Each year around this time the Firehole Rangers assemble for the annual pilgrimage to Yellowstone National Park. At the core of the trip each year is our ultimate destination: West Yellowstone. The Ho Hum Hotel. The Firehole River. The trip has evolved over the years and some years we throw an audible of one sort or another into the itinerary, just to spice things up a bit (and break up the monotony of the 710.3 mile drive).
With rare exception the Firehole always fishes extremely well for us. However for most other rivers, this time of year can make for tough fishing. Spring runoff is usually in full swing but we’ve managed to scratch out some memorable days on some Montana rivers (not including the Firehole, which is actually in Wyoming). One year we stopped at Rock Creek on the way home and fished a river that was high and dirty, and produced fish all day long. Last year we hit the Missouri River on our return journey and got to see what all the fuss is about with regard to this gigantic spring creek-like river. This year’s annual pilgrimage of the Firehole Rangers will feature a stop to fish a river that we had hoped to fish 5 years ago: The Big Hole. Unfortunately on our trip to Yellowstone in 2010 we brought with us a deluge that would have made Washington’s Olympic Peninsula proud. Our chosen river, the Big Hole, was completely blown-out, along with just about every other river in the region, not to mention every river between there and home. Fortunately the Beaverhead was in decent shape so we were able to catch fish. But it wasn’t the river we sought, and ever since then we’ve been wanting a shot at the Big Hole. And so we as we prepare to set out on our annual adventure it is with greater-than-normal enthusiasm that we embark on the journey that will take us first to Twin Bridges, Montana. With the mild winter and low snowpack across the west, it’s looking like we will get to fish the Big Hole this year, barring an unpredicted monsoon.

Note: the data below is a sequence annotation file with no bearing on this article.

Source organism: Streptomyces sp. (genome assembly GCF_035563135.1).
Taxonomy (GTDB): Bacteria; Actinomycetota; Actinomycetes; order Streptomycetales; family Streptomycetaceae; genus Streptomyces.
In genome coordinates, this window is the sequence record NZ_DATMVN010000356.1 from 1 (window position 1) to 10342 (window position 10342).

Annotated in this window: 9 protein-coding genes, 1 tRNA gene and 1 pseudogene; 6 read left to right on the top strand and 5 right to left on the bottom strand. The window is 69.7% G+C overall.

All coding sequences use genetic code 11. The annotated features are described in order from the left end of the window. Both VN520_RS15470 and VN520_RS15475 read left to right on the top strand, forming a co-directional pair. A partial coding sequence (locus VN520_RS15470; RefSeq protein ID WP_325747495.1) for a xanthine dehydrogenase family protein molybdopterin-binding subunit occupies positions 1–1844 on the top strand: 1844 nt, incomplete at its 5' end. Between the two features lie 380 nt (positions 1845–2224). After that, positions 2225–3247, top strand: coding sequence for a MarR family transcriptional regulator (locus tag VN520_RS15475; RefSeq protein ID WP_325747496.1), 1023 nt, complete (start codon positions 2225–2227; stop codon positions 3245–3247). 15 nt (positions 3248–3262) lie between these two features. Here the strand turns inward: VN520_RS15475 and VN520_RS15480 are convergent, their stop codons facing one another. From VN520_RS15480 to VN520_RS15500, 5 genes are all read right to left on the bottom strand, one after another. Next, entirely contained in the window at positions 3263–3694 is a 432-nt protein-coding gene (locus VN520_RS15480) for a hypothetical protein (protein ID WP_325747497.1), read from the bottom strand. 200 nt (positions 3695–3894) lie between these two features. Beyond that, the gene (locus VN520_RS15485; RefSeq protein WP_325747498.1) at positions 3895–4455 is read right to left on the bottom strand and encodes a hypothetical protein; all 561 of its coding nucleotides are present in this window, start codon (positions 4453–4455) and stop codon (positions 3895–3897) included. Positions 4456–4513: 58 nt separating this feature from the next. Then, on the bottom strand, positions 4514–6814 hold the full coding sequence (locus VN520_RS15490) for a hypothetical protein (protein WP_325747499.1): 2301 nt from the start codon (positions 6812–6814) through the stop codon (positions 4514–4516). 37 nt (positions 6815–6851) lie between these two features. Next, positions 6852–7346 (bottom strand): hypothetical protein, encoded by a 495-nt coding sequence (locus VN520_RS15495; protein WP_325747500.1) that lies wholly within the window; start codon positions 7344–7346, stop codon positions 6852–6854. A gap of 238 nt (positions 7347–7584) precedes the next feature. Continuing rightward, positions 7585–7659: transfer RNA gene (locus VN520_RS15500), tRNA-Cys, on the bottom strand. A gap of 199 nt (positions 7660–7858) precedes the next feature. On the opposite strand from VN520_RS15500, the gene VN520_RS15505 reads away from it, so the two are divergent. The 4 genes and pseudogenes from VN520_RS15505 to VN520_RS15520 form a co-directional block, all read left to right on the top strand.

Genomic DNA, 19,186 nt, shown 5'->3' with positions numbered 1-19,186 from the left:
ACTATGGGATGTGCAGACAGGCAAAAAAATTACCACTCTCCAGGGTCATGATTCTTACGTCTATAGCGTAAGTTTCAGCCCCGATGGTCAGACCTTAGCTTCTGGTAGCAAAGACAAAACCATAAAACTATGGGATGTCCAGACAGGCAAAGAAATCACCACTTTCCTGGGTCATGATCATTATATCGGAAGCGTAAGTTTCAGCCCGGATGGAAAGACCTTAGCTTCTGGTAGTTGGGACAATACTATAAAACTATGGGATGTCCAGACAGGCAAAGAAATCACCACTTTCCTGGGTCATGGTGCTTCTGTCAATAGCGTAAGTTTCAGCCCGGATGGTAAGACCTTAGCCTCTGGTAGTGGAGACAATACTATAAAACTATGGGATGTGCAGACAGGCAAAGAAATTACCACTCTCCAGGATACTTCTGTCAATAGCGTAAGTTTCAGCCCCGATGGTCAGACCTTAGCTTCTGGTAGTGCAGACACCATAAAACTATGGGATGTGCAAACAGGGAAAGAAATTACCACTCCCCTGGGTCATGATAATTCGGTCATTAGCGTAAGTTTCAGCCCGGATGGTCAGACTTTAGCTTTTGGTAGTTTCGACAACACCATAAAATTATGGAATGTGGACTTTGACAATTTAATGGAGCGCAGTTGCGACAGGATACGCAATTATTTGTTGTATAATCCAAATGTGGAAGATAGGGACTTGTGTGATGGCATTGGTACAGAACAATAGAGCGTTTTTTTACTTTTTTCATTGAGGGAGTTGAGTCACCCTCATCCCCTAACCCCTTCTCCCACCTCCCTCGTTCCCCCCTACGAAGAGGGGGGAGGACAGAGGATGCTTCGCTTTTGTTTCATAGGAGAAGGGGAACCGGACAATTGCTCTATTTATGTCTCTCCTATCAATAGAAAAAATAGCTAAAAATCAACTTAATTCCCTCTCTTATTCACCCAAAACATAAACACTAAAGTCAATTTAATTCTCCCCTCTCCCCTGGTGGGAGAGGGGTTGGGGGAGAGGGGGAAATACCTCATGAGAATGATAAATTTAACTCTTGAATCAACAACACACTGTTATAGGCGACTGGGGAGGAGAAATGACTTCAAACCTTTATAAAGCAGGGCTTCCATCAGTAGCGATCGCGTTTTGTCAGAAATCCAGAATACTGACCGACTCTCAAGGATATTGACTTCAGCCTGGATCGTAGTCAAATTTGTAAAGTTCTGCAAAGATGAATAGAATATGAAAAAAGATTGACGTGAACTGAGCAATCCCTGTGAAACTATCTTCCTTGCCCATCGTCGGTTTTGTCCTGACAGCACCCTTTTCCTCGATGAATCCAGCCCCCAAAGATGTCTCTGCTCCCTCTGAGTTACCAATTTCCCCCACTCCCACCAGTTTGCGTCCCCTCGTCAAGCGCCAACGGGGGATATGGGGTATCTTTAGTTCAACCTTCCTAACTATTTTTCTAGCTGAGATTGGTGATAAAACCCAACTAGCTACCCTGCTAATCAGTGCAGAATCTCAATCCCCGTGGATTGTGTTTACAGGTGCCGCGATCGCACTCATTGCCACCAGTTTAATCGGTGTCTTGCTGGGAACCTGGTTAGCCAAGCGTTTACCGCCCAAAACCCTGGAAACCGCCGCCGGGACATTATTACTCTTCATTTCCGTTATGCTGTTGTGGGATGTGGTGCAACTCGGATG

After that it’ll be off to the Firehole for a couple of days where we’ll catch a lot of fish, then to the Madison where the fish will kick my ass (with the lower-than-normal flows things could be very different this year, but I’m not banking on it). On the way home we’re going to fish Rock Creek again. We should hit the salmonflies. Fingers crossed.
I’ll probably write about the trip after we’ve returned.